In this Adapting to Change series, we interview Sussex PhD researchers and supervisors about the challenges they faced in 2020, and the different approaches they took to tackle the issues, adapt their projects and continue with their research.
Below we hear from Rachel Claydon who is a PhD researcher studying at the Institute of Development Studies.
Tell us a little about your research and what your original research plans involved?
My research explores the role of the market in delivering positive nutrition outcomes. My original project planned to investigate the lived experience of fortified packaged foods targeting people with micronutrient deficiencies in Northern Ghana – products like fortified biscuits and juice powders. I wanted to gather evidence of the intended and unintended consequences of these polarising products. Fortified packaged foods are lauded by some given their potential to deliver vital missing micronutrients, but are feared by others because of their assumed association with the nutrition transition and a shift away from traditional diets.
Which methodologies were you using in your work, and what stage were you at when you had to adapt your research?
I had planned to conduct a 12-month ethnographic study of food consumption in Tamale, Ghana, involving participant observation and semi-structured interviews, focus groups, key informant interviews, a market scan and a small household survey. I was writing up my Research Outline in spring 2020 while completing the MSc in Social Research Methods during the first phase of the COVID-19 pandemic. It quickly became clear that moving with my young family to West Africa for a year in October 2020 would not be feasible.
What obstacles did you face to your original research plans and how did you address these challenges?
Given that fieldwork in Ghana would not be possible in the foreseeable future, I had to decide whether to postpone fieldwork for an unknown period, or to adapt the research and collect data in the UK. Given all of the uncertainties associated with the pandemic, I made the difficult decision to reorientate my research around fieldwork in the UK. The biggest challenge was reconceptualising the main themes of my research around the nutrition situation and market in the UK. This took a number of iterations, but I was supported by numerous patient conversations with my supervisors Nick Nisbett and Dinah Rajak (Global Studies). My research now explores experiences of branded foods with nutrition claims in the UK, specifically those targeting children. I had to rewrite my literature review for the UK context which took considerable time, however my methodology is broadly the same as planned for Ghana. I hope that a large part of my fieldwork will be able to be conducted with families face-to-face, however I have had to begin with an initial phase of digital ethnography in the face of ongoing restrictions in the UK.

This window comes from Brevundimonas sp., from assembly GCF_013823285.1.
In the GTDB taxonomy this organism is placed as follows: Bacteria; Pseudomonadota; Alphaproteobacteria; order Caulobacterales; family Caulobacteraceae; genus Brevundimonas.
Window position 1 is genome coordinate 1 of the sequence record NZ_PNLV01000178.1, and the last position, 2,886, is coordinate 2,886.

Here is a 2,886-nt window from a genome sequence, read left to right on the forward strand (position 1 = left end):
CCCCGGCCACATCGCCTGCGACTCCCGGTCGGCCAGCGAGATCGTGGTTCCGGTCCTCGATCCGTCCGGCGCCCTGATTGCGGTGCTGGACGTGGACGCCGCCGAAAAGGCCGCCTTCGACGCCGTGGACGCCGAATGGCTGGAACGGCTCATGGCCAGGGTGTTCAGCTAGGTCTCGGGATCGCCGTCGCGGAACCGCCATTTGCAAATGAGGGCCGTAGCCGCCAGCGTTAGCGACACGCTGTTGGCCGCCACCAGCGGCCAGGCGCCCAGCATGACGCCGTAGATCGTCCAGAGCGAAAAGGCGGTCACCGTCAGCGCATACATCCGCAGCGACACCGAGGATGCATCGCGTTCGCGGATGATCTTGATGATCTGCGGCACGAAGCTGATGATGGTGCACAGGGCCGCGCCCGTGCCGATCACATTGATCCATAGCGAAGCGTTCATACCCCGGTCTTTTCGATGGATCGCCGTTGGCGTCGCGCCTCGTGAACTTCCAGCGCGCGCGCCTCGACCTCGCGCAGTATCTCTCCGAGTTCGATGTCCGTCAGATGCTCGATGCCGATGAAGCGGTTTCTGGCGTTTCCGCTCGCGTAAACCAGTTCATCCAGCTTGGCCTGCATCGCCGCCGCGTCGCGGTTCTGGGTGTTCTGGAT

What support did you receive during this period of change and where did you look to for guidance when you encountered an obstacle?
My supervisors were very supportive, and certainly spent extra time over the summer reviewing my evolving Research Outline. I also joined regular calls with SeNSS funded Development Studies students from Sussex and other universities, many of whom were also facing major challenges with their fieldwork as a result of the pandemic. Speaking with others in the same boat (or worse!) over this period was both reassuring and practically helpful as we talked through different scenarios for each of our projects.
What advice would you give to someone currently facing challenges in their research?
We are often told to try to focus on indirect positive outcomes of the pandemic, and I honestly think that this is good advice. After a period of pretty major disappointment, I found I have been able to get excited about my adapted research plans by realising that my approach, originally designed for West Africa, was a new way of looking at the highly topical challenge of poor diets here in the UK. I am also pleased to have become part of the universalising development movement within Development Studies, looking at challenges in the Global North as well as the Global South.
Where is your research headed now and what’s next for you?
I have now begun fieldwork here in Brighton. I am currently working through some technical challenges of doing digital ethnography, but this feels like a vital skill to be learning. I will be doing my data collection part-time until July 2021, so am looking forward to getting stuck in with face-to-face research later in the year.
If you would like to share your experience for the Adapting to Change interview series, please contact firstname.lastname@example.org